Radical.FM launched in public beta last year and got a bit of extra attention from being based in Sweden, the land of Spotify, and going for a listener-supported revenue model. They also emphasized the involvement of human curators with a background in radio.
The 2012 edition, powered by an HTML5 player, also seemed to be trying to build users stations and encourage indie music upload. The new iOS app appears to focus entirely on the listening experience.
From today's announcement:
Key Features of the Radical.FM iOS App
The ability to 'Tune' Personal Stations using intuitive sliders to adjust the values of active genres relative to one-another, and to easily add more genres at any time."
An industry-unique feature that allows users not only to block songs or entire artists' catalogues but to retrieve them to active rotation later via the Unblock feature."
A wide range of interactive options for the user from a simple, intuitive lean-back experience, enabled by a few clicks to the most immersive, customizable online radio service ever offered via Custom Genres.""
An 'open-source' wiki that combines the expertise of music radio programming professionals with concrete feedback and requests of active users."
I checked out the app for a bit and found it easy to get into a listening mode however it felt a bit awkward to have to start making decisions and go either broadstroke with genres or really specific with songs.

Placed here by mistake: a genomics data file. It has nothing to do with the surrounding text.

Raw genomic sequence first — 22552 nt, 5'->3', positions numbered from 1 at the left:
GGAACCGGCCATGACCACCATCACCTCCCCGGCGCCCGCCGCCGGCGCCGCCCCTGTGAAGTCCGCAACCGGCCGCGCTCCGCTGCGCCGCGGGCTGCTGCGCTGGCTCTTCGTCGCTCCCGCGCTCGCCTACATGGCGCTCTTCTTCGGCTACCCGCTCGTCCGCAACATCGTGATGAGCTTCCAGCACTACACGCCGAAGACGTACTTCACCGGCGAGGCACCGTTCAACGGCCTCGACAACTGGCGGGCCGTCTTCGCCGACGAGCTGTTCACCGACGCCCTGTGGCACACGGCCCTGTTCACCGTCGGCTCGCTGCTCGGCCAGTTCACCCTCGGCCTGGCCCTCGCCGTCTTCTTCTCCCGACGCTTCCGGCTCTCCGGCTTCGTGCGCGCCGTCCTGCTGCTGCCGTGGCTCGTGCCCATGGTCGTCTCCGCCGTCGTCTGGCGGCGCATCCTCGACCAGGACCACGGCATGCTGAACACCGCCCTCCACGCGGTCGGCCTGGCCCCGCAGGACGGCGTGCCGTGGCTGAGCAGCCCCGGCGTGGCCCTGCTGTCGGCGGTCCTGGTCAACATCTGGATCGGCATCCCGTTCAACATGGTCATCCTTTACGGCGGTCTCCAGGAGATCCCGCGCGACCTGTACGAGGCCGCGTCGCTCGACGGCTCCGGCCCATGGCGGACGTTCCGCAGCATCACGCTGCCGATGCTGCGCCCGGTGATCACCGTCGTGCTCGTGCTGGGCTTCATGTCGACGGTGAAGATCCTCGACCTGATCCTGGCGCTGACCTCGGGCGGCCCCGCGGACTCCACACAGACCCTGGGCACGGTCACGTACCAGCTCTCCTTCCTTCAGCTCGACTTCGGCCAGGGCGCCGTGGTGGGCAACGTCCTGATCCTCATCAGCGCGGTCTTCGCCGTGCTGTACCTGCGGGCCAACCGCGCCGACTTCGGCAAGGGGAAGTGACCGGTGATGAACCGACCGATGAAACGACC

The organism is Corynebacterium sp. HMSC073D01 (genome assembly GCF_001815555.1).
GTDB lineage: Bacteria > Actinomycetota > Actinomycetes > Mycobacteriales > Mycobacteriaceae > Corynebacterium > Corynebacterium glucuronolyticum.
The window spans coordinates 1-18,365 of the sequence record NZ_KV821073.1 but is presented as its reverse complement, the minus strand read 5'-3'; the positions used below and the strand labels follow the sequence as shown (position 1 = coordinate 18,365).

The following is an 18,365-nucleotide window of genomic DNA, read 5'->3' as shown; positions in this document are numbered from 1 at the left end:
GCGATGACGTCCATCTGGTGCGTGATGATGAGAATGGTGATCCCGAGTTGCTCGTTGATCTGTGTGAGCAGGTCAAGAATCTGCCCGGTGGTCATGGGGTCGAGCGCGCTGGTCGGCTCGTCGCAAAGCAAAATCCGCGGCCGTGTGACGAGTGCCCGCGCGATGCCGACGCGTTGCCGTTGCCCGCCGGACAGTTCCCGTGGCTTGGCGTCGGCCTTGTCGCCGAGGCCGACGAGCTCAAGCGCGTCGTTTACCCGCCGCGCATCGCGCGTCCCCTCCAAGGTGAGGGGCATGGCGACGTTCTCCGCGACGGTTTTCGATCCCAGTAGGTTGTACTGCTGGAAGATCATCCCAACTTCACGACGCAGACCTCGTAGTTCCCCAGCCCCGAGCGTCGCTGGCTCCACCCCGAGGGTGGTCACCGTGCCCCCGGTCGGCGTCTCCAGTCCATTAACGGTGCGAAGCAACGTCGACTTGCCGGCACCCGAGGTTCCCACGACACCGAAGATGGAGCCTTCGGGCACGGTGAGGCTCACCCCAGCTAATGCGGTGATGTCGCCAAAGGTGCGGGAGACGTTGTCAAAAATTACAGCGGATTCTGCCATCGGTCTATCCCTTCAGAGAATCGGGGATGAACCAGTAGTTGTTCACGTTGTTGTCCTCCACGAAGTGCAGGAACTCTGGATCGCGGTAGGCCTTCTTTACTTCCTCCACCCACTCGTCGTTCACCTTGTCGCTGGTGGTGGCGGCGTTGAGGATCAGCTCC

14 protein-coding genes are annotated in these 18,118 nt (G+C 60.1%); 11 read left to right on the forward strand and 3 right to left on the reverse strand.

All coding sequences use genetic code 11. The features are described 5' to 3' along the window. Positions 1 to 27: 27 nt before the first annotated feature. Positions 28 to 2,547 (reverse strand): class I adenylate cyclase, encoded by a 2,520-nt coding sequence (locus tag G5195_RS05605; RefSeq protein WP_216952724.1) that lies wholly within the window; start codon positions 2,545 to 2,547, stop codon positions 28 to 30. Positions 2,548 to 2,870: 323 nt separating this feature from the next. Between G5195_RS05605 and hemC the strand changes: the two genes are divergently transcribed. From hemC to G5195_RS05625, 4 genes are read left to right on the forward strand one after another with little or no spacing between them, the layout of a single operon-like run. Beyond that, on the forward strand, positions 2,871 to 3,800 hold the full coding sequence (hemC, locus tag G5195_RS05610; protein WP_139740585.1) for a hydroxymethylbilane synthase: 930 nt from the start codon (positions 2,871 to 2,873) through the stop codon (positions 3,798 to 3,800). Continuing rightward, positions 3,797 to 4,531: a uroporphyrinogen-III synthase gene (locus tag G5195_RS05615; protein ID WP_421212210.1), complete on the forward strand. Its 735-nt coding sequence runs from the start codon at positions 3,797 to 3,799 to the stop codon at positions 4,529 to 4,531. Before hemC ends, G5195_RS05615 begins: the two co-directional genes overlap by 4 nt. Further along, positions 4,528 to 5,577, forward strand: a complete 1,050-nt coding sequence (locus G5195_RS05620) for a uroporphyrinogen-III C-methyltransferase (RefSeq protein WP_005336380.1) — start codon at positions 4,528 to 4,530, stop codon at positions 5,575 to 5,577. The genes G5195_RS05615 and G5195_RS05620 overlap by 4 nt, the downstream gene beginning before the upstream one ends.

At this point I find myself more drawn in when initial listening options use my Facebook friends for an initial playlist. The combination of ease and immediate variety makes that a preferential system for me.
I bring that up because even in the last year there's been so much development in music streaming that basic processes will strongly impact who gets the listeners. Since I don't have any industry research on which form of onboarding leads to greater adoption, I can't say which is preferable, but I'm struck by how much the landscape has changed even in the last year.
So, though I don't think my personal response is any kind of deciding indicator, it's clear that with a landscape that has only gotten more crowded, Radical.FM's future will depend on how it addresses those changes for listeners